Ashley L., 41
Memphis, TN
Things will get more manageable over time -- you’ll start to recognize your symptoms prior to the flares. That makes it easier to manage your flares in a quick and timely manner, so they don’t last as long.
Amanda L., 38
I have had many flare-ups over the years. I have taken oral steroids, topical steroid eye drops, dilation drops, and injections in my eye. The best advice I can give is to find a great ophthalmologist that will work with you.
Libby S., 35
St. Petersburg, FL
Speak up when things don't feel right with your body. My vision went from excellent to blurry and weird practically overnight. After my conjunctive uveitis diagnosis, I was treated by a special laser to help strengthen my retina. And now, 10 years later, I’m still symptom-free.
Kat C., 36
Broomfield, CO
Uveitis may be lifelong, but it’s manageable. It’s normal to feel helpless and depressed. People around you can’t fully understand the pain, fear, and distress of this condition. Just know you are not alone, and there are even support groups and organizations you can join for free.
Sharon G., 64
Abingdon, VA
Uveitis is a chronic condition, so you need to have a good relationship with your retinal specialist and ophthalmologist and keep all your appointments. If you have any flare-up of symptoms, no matter how small, have it checked out immediately.
Ashley L., 41
Memphis, TN
I did a year of yo-yoing with eyedrops and attempting slow tapers with no success. I finally found my answer in an injectable biologic therapy to manage my now chronic anterior uveitis. I will likely always carry emergency steroid and IOP-lowering drops on me at ALL times, which is a good idea for anyone dealing with uveitis.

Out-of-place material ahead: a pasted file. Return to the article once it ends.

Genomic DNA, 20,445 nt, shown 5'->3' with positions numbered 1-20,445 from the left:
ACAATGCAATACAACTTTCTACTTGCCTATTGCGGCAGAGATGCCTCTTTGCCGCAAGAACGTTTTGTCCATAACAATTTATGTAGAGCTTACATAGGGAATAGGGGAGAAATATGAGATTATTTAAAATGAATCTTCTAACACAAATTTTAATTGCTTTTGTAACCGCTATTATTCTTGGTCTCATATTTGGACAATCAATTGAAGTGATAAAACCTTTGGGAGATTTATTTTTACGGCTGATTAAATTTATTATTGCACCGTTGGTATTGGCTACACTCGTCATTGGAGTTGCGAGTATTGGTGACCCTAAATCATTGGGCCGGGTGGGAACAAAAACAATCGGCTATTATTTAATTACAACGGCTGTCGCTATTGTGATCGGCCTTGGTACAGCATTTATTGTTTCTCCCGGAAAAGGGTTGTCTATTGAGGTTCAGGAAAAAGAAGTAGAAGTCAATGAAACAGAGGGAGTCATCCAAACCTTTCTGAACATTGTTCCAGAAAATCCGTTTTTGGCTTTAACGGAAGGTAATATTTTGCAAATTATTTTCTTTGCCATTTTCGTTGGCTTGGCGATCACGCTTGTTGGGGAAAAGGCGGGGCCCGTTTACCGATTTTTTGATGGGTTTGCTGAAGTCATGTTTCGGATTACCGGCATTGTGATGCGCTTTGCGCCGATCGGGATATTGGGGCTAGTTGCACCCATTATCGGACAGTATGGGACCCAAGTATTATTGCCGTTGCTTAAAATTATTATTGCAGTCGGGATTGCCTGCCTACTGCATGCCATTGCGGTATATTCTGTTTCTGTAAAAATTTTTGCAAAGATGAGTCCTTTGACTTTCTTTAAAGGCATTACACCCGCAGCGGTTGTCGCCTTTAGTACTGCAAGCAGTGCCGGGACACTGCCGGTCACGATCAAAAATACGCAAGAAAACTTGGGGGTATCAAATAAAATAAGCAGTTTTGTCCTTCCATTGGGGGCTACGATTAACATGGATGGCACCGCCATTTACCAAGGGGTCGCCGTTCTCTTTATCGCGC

Amanda L., 38
I have a prepared kit that is prescribed by my ophthalmologist that I carry with me all the time. If a flare starts, I go ahead and dilate, start my steroid drops, and call my doctor. I don’t recommend doing any of these things without consulting your ophthalmologist first.
Meg R., 50
Tyler, TX
In retrospect, even as a physician, I didn’t understand just how much damage uveitis was doing to me, in part because my symptoms were not always typical. Unlike many people with uveitis, my eye rarely turned red. I knew the attacks were happening primarily by vision changes and most importantly the headaches.
Sharon G., 64
Abingdon, VA
One thing I discovered through my uveitis treatments is that I’m a 'steroid responder,' meaning that instead of helping eye pressure, steroids actually make my eye pressure worse. Figuring that out wasn’t a fun process. But in the end, I think it helped me see that when it comes to my uveitis, the more honest communication with my eye doctor, the better.
Libby S., 35
St. Petersburg, FL
The best advice I have is to be as proactive as possible in treating the disease and get a second opinion sooner than later if you feel that things are progressing, or that your doctor is not paying attention to your complaints.
Amanda L., 38
Don’t be discouraged if your uveitis promptly returns when you taper meds. This just means you have to develop a long-term plan to manage it.

From WebMD